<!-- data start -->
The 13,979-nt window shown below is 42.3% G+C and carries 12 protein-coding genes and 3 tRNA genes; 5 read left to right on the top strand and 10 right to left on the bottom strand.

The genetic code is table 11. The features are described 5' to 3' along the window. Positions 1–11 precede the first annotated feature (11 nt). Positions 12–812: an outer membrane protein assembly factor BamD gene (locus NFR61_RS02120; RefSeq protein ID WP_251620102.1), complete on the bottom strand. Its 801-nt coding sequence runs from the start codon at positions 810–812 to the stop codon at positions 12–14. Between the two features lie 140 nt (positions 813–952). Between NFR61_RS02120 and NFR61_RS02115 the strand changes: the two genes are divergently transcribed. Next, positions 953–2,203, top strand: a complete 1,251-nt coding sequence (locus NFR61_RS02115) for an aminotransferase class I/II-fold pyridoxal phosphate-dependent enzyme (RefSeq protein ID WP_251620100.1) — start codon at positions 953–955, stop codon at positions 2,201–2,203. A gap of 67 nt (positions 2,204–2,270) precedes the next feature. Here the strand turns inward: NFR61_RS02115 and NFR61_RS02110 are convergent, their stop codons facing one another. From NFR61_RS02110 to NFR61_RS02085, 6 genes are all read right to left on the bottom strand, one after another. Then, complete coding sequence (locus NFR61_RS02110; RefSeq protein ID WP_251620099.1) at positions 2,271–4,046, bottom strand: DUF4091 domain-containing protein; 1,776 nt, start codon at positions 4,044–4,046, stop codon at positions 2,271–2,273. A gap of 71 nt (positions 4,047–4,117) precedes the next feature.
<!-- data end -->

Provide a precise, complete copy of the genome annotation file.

The 13,979-nt window shown below is 42.3% G+C and carries 12 protein-coding genes and 3 tRNA genes; 5 read left to right on the top strand and 10 right to left on the bottom strand.

The genetic code is table 11. The features are described 5' to 3' along the window. Positions 1–11 precede the first annotated feature (11 nt). Positions 12–812: an outer membrane protein assembly factor BamD gene (locus NFR61_RS02120; RefSeq protein ID WP_251620102.1), complete on the bottom strand. Its 801-nt coding sequence runs from the start codon at positions 810–812 to the stop codon at positions 12–14. Between the two features lie 140 nt (positions 813–952). Between NFR61_RS02120 and NFR61_RS02115 the strand changes: the two genes are divergently transcribed. Next, positions 953–2,203, top strand: a complete 1,251-nt coding sequence (locus NFR61_RS02115) for an aminotransferase class I/II-fold pyridoxal phosphate-dependent enzyme (RefSeq protein ID WP_251620100.1) — start codon at positions 953–955, stop codon at positions 2,201–2,203. A gap of 67 nt (positions 2,204–2,270) precedes the next feature. Here the strand turns inward: NFR61_RS02115 and NFR61_RS02110 are convergent, their stop codons facing one another. From NFR61_RS02110 to NFR61_RS02085, 6 genes are all read right to left on the bottom strand, one after another. Then, complete coding sequence (locus NFR61_RS02110; RefSeq protein ID WP_251620099.1) at positions 2,271–4,046, bottom strand: DUF4091 domain-containing protein; 1,776 nt, start codon at positions 4,044–4,046, stop codon at positions 2,271–2,273. A gap of 71 nt (positions 4,047–4,117) precedes the next feature.